Take the 2-minute tour ×
Unix & Linux Stack Exchange is a question and answer site for users of Linux, FreeBSD and other Un*x-like operating systems.. It's 100% free, no registration required.

-p, --parents remove DIRECTORY and its ancestors; e.g., rmdir -p a/b/c' is similar tormdir a/b/c a/b a'

Yeah - I'm definitely not going to risk testing that out myself. ;)

share|improve this question
add comment

1 Answer 1

up vote 4 down vote accepted

It does precicely what it says: it attempts to remove all the directories in the path that you give to it.

If you give it an absolute path, it will attempt to remove all the way back to root, so make sure you give it a relative path.

share|improve this answer
    
Oh interesting - so there are concrete differences between absolute and relative paths. If it removes absolute paths, then will it also remove all of the descendants of each of its ancestors too? So if I gave it an absolute path, would it also remove /bin, /usr, /var, and /etc? –  InquilineKea Oct 5 '11 at 20:01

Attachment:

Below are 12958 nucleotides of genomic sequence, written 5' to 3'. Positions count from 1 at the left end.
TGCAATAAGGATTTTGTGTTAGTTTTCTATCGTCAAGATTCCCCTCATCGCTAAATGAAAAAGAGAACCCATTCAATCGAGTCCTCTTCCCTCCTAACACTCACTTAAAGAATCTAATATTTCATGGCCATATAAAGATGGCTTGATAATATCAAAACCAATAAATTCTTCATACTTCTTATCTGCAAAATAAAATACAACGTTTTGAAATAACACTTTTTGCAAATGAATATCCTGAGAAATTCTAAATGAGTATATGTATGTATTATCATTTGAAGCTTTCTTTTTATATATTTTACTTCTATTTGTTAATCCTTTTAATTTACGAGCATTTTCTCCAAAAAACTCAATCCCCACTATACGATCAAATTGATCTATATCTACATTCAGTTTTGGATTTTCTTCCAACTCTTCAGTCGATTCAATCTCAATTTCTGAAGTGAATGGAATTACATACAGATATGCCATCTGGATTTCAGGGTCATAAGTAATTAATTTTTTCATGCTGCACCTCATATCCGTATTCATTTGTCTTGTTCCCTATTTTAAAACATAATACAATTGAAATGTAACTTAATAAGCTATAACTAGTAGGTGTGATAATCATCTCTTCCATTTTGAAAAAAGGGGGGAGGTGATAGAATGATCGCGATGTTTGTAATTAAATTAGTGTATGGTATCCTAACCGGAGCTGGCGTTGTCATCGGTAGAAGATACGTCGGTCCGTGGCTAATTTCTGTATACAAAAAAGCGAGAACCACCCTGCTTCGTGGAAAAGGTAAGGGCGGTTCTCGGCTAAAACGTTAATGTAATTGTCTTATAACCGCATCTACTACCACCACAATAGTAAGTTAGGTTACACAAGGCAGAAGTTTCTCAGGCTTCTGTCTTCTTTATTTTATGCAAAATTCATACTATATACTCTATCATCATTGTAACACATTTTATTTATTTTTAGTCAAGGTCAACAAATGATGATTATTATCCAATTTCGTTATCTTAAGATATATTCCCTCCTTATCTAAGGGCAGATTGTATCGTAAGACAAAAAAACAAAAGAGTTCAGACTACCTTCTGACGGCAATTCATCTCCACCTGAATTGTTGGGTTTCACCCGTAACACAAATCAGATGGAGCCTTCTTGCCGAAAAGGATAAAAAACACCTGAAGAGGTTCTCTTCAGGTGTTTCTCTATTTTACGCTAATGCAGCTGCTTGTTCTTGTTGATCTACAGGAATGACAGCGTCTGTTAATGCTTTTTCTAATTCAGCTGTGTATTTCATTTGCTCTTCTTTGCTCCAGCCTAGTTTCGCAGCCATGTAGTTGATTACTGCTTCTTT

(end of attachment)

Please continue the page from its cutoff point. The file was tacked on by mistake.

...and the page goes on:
2  
Only if those directories are empty. rmdir will only remove empty directories. –  James Sneeringer Oct 5 '11 at 20:18
    
@InquilineKea There isn't really anything special about using an absolute path, it's just going to treat root as one of the things you want to delete -- it's equivalent to running rmdir /a/b/c /a/b /a /. So even if /a/b/c actually existed, it would fail when it got to removing /, since other directories still exist (you'd get "Directory not empty") –  Michael Mrozek Oct 5 '11 at 20:19
add comment

Your Answer

 
discard

By posting your answer, you agree to the privacy policy and terms of service.

Not the answer you're looking for? Browse other questions tagged or ask your own question.